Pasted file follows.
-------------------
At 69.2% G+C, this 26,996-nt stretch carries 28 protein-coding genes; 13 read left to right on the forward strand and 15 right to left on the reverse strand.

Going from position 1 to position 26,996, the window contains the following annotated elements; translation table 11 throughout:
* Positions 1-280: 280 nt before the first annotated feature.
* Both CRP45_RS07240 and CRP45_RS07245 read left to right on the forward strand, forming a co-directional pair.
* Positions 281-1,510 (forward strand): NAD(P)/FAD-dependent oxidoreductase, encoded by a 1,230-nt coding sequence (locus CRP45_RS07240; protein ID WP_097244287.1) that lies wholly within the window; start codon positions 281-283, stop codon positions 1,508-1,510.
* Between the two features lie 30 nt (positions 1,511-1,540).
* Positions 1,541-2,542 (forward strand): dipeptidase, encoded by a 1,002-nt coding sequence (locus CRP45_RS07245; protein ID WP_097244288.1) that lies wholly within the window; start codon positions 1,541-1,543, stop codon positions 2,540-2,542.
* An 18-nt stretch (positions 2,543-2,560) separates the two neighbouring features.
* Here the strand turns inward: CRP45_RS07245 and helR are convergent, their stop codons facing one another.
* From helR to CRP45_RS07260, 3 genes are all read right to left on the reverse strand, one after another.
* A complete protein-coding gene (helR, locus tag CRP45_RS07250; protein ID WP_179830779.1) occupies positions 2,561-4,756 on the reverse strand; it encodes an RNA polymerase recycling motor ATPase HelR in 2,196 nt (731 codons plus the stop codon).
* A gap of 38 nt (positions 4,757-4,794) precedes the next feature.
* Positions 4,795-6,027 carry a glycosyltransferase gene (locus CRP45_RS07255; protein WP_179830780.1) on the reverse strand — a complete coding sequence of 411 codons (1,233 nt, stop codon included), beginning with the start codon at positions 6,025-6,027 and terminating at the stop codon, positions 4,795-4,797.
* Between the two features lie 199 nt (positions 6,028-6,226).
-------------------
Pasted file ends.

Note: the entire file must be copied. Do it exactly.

At 69.2% G+C, this 26,996-nt stretch carries 28 protein-coding genes; 13 read left to right on the forward strand and 15 right to left on the reverse strand.

Going from position 1 to position 26,996, the window contains the following annotated elements; translation table 11 throughout:
* Positions 1-280: 280 nt before the first annotated feature.
* Both CRP45_RS07240 and CRP45_RS07245 read left to right on the forward strand, forming a co-directional pair.
* Positions 281-1,510 (forward strand): NAD(P)/FAD-dependent oxidoreductase, encoded by a 1,230-nt coding sequence (locus CRP45_RS07240; protein ID WP_097244287.1) that lies wholly within the window; start codon positions 281-283, stop codon positions 1,508-1,510.
* Between the two features lie 30 nt (positions 1,511-1,540).
* Positions 1,541-2,542 (forward strand): dipeptidase, encoded by a 1,002-nt coding sequence (locus CRP45_RS07245; protein ID WP_097244288.1) that lies wholly within the window; start codon positions 1,541-1,543, stop codon positions 2,540-2,542.
* An 18-nt stretch (positions 2,543-2,560) separates the two neighbouring features.
* Here the strand turns inward: CRP45_RS07245 and helR are convergent, their stop codons facing one another.
* From helR to CRP45_RS07260, 3 genes are all read right to left on the reverse strand, one after another.
* A complete protein-coding gene (helR, locus tag CRP45_RS07250; protein ID WP_179830779.1) occupies positions 2,561-4,756 on the reverse strand; it encodes an RNA polymerase recycling motor ATPase HelR in 2,196 nt (731 codons plus the stop codon).
* A gap of 38 nt (positions 4,757-4,794) precedes the next feature.
* Positions 4,795-6,027 carry a glycosyltransferase gene (locus CRP45_RS07255; protein WP_179830780.1) on the reverse strand — a complete coding sequence of 411 codons (1,233 nt, stop codon included), beginning with the start codon at positions 6,025-6,027 and terminating at the stop codon, positions 4,795-4,797.
* Between the two features lie 199 nt (positions 6,028-6,226).